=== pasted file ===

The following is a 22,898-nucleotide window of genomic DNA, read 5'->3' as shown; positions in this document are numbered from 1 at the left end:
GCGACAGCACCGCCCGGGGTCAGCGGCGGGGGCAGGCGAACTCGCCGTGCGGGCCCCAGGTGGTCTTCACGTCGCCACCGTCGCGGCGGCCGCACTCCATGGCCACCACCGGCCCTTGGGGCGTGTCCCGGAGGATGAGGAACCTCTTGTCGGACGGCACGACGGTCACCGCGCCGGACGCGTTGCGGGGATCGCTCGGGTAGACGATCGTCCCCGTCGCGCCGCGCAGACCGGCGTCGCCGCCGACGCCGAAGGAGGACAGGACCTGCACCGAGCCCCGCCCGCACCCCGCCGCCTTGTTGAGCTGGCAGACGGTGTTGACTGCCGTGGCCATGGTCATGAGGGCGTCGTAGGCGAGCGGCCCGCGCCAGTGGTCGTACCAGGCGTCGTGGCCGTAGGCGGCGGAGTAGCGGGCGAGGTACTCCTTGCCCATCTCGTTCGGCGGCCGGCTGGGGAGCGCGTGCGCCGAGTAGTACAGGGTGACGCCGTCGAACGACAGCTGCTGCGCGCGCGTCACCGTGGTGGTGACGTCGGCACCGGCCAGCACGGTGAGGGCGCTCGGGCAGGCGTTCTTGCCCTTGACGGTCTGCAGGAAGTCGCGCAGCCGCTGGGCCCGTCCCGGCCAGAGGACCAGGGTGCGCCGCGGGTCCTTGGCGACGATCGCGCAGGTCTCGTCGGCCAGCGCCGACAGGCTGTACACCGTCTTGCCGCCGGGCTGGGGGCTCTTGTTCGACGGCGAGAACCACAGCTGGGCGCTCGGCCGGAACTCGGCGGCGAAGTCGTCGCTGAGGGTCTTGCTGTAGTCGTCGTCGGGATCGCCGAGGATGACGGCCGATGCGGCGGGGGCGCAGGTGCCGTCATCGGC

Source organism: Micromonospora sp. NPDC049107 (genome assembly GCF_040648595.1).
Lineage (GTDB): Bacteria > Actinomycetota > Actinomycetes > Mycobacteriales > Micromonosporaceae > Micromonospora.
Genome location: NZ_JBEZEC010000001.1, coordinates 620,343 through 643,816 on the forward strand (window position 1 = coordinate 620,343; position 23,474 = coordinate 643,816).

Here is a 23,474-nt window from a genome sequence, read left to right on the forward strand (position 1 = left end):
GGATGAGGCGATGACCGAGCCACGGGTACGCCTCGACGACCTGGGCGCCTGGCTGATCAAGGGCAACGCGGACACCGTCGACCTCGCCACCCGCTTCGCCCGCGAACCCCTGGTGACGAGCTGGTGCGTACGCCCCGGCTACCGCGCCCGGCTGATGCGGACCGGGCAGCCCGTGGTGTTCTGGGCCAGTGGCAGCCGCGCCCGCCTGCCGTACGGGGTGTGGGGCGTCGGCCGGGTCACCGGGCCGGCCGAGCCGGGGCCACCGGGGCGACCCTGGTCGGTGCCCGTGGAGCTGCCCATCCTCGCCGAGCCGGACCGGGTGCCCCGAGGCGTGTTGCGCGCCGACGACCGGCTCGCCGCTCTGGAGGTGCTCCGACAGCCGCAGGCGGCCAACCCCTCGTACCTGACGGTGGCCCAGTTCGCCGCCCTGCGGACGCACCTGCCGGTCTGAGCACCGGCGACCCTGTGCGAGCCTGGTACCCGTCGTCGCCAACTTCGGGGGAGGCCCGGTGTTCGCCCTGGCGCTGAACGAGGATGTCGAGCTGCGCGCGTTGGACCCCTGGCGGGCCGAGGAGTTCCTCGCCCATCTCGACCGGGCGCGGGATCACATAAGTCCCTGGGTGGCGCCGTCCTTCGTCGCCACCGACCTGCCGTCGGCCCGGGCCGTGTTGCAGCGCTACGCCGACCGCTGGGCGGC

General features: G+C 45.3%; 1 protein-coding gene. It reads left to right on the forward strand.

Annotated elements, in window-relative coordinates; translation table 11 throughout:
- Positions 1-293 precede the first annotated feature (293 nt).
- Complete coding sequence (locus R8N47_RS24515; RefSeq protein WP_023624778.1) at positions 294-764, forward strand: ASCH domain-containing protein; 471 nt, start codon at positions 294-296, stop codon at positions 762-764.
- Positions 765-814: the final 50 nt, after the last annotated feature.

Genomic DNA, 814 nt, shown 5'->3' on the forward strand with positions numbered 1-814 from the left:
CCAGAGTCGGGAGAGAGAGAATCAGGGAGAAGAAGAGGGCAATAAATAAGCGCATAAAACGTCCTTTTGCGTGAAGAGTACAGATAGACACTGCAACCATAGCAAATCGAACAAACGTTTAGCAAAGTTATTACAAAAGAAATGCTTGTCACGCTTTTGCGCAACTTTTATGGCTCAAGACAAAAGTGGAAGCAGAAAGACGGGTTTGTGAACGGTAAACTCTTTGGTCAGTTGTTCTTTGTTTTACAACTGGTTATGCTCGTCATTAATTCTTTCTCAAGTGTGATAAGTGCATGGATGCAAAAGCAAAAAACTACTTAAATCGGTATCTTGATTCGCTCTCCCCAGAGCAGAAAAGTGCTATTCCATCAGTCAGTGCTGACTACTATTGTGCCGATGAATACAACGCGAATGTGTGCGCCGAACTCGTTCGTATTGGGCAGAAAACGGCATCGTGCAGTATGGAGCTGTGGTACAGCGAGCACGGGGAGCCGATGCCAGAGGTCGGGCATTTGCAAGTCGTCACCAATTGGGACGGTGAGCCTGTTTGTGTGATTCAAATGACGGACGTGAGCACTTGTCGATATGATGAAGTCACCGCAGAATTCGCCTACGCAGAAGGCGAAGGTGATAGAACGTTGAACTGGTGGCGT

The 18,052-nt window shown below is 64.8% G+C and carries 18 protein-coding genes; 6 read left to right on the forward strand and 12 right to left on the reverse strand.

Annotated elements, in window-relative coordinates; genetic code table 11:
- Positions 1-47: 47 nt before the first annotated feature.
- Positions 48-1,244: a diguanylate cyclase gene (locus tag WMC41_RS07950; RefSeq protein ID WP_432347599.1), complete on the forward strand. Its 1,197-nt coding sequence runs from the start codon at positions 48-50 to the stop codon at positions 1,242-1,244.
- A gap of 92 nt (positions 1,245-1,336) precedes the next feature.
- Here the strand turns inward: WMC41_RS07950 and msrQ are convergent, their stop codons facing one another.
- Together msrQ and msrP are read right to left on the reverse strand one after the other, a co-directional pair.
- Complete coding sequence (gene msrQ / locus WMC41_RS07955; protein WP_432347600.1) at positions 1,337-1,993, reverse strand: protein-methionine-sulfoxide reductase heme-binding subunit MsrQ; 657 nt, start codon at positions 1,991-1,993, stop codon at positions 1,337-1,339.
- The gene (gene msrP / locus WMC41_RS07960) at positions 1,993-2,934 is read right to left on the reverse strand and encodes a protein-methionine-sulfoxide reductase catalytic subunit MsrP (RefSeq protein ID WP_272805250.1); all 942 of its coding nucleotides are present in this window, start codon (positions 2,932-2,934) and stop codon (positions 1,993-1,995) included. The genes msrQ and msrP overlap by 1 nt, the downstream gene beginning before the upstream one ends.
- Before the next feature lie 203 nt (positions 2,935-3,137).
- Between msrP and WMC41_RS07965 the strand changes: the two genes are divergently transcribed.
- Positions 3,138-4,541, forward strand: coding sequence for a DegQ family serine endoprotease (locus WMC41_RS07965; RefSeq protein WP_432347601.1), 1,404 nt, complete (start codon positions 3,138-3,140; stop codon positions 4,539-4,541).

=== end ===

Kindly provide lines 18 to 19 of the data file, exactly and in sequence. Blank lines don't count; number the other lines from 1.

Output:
- Positions 48-1,244: a diguanylate cyclase gene (locus tag WMC41_RS07950; RefSeq protein ID WP_432347599.1), complete on the forward strand. Its 1,197-nt coding sequence runs from the start codon at positions 48-50 to the stop codon at positions 1,242-1,244.
- A gap of 92 nt (positions 1,245-1,336) precedes the next feature.